How Big? Activity
The objective of Lesson 2, Activity 1 is for student teams to determine the size of the caverns. Lesson two has student teams measure their classroom to determine area and volume; determine how many people could comfortably sleep in their classroom; scale this number up to find the required area for all Alabraskans. The lesson provides a good application of area and volume concepts. Students also perform math conversions between feet, meters, miles and kilometers.
What to Wear? What to Drink? Weather Patterns and Climatic Regions
How does our climate affect us? How do we decide what to wear each day? What factors determine if our clothing choices are comfortable? What is the source of our water? Students explore characteristics that define climatic regions. They learn how tropical, desert, coastal and alpine climates result in different lifestyle, clothing, water source and food options for the people who live there. They learn that a location's latitude, altitude, land features, weather conditions, and distance from lar
Designing a Spectroscopy Mission
Students find and calculate the angle that light is transmitted through a holographic diffraction grating using trigonometry. After finding this angle, student teams design and build their own spectrographs, researching and designing a ground- or space-based mission using their creation. At project end, teams present their findings to the class, as if they were making an engineering conference presentation. Student must have completed the associated Building a Fancy Spectrograph activity before
Map that Habitat
Historically, sea floor mapping occurred with a more simple data collection method: soundings. Soundings are taken by dropping a weight with a pre-measured rope off the side of the boat and noting the measurement on the rope when the weight hits the bottom. This activity will replicate the creation of sea floor bathymetry by taking a simplified form of soundings in the classroom.
Binary and Communication Systems
The purpose of this activity is to introduce students to the concept of binary coding as a language and its practical applications in digital and communication systems. This project is intended to give students a deeper appreciation for communication systems and an understanding of how binary symbols are used to transmit information.
Sound Curricular Unit
Students learn the connections between the science of sound waves and engineering design for sound environments. Through three lessons, students come to better understand sound waves, including how they change with distance, travel through different mediums, and are enhanced or mitigated in designed sound environments. Students are introduced to audio engineers who use their expert scientific knowledge to manipulate sound for the production of music and film. They learn how the invention of the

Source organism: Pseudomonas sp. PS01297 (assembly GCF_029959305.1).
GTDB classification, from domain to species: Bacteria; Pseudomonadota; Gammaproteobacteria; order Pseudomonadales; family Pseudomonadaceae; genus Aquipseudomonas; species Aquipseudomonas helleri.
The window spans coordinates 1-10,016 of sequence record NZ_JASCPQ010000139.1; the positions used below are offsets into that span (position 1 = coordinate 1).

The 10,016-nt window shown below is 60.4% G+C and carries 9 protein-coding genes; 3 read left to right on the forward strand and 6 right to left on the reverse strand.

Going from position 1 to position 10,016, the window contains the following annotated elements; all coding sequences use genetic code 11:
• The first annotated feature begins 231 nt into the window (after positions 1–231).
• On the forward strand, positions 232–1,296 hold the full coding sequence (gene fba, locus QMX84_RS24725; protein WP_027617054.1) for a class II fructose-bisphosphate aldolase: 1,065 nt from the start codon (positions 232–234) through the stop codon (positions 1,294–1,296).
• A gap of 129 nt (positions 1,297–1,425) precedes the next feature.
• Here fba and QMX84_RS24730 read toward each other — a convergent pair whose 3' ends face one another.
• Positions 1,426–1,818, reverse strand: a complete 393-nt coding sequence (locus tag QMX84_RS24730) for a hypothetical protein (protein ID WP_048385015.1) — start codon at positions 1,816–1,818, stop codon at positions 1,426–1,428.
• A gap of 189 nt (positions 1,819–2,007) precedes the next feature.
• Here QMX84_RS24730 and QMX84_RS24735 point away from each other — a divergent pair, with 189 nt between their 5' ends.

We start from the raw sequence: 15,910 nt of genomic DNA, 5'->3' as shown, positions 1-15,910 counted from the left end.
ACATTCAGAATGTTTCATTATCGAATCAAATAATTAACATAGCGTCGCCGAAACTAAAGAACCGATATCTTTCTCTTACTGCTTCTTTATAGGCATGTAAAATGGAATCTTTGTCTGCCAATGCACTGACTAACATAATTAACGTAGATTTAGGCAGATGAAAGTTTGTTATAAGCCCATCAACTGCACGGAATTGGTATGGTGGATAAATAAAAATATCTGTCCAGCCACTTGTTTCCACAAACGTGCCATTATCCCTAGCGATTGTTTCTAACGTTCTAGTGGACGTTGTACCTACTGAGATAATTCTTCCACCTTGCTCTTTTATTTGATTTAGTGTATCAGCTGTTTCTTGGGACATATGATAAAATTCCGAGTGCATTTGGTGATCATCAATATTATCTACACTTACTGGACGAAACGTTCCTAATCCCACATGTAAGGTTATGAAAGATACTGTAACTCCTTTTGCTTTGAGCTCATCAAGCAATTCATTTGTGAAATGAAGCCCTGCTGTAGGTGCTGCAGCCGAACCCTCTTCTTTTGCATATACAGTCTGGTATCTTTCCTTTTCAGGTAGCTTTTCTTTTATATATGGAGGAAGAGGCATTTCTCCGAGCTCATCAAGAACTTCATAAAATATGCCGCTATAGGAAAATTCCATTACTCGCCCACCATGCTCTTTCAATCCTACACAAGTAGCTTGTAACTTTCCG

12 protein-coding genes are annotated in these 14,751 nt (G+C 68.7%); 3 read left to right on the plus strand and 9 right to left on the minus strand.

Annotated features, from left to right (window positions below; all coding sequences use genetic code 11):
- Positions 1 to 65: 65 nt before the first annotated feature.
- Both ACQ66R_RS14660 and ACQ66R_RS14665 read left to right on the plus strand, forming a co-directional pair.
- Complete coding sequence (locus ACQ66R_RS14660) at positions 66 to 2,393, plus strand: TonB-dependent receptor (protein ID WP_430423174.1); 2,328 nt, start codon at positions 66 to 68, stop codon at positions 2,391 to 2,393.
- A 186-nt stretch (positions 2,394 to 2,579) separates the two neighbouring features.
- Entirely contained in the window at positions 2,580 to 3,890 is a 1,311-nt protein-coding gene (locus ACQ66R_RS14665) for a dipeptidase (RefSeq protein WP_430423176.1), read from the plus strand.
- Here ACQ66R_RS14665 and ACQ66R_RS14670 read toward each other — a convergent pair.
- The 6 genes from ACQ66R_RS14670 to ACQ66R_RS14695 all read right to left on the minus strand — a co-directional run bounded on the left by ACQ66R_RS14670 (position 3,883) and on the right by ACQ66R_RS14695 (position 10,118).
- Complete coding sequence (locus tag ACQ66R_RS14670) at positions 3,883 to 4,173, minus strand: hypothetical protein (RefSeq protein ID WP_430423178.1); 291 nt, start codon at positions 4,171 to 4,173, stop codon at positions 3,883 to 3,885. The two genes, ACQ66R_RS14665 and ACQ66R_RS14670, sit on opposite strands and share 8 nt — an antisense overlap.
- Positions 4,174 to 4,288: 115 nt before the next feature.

Engineering and the Human Body
The Engineering and the Human Body unit covers the broad spectrum of topics that make-up our very amazing human body. Students are introduced to the space environment and learn the major differences between the environment on Earth and that of outer space. The engineering challenges that arise because of these discrepancies are also discussed. Then, students dive into the different components that make up the human body: muscles, bones and joints, the digestive and circulatory systems, the nervo
Students discuss the characteristics of storms, including the relationship of weather fronts and storms. Using simple materials, the students develop a model of a simple lightning detection system and analyze their model to determine its effectiveness as a storm warning system for a community.
"The Depression has Changed People's Outlook": The Beuschers Remember the Great Depression in Dubuqu
Before the Great Depression of the 1930's the Beuschers--he was a sixty-two-year-old railroad worker; she was the mother of their eleven children--had been fairly prosperous: they owned their home and had several life-insurance policies serving as savings. But by the time the Works Progress Administration (WPA) interviewed them in 1937, their lives had dramatically changed: the father had lost his railroad job and the mother was taking in sewing. This interview summary, published by the WPA, sho
"We Are Americans!": The Homestead Workers Issue a Declaration of Independence in 1936
Although many historians have emphasized the conservative dimensions of this language of Americanism--the ways that it reinforced rather than challenged the status quo--historian Gary Gerstle shows that it was considerably more complex and contradictory. He argues that it was "flexible enough to express both the social democratic and ethnic communalist visions that inspired political activism among the nation's workers during the Great Depression. As in other communities, this working-class Amer
Virtual Maths - 3D shapes, area of cylinder
Interactive simulation demonstrating the formula and calculation of the area of a cylinder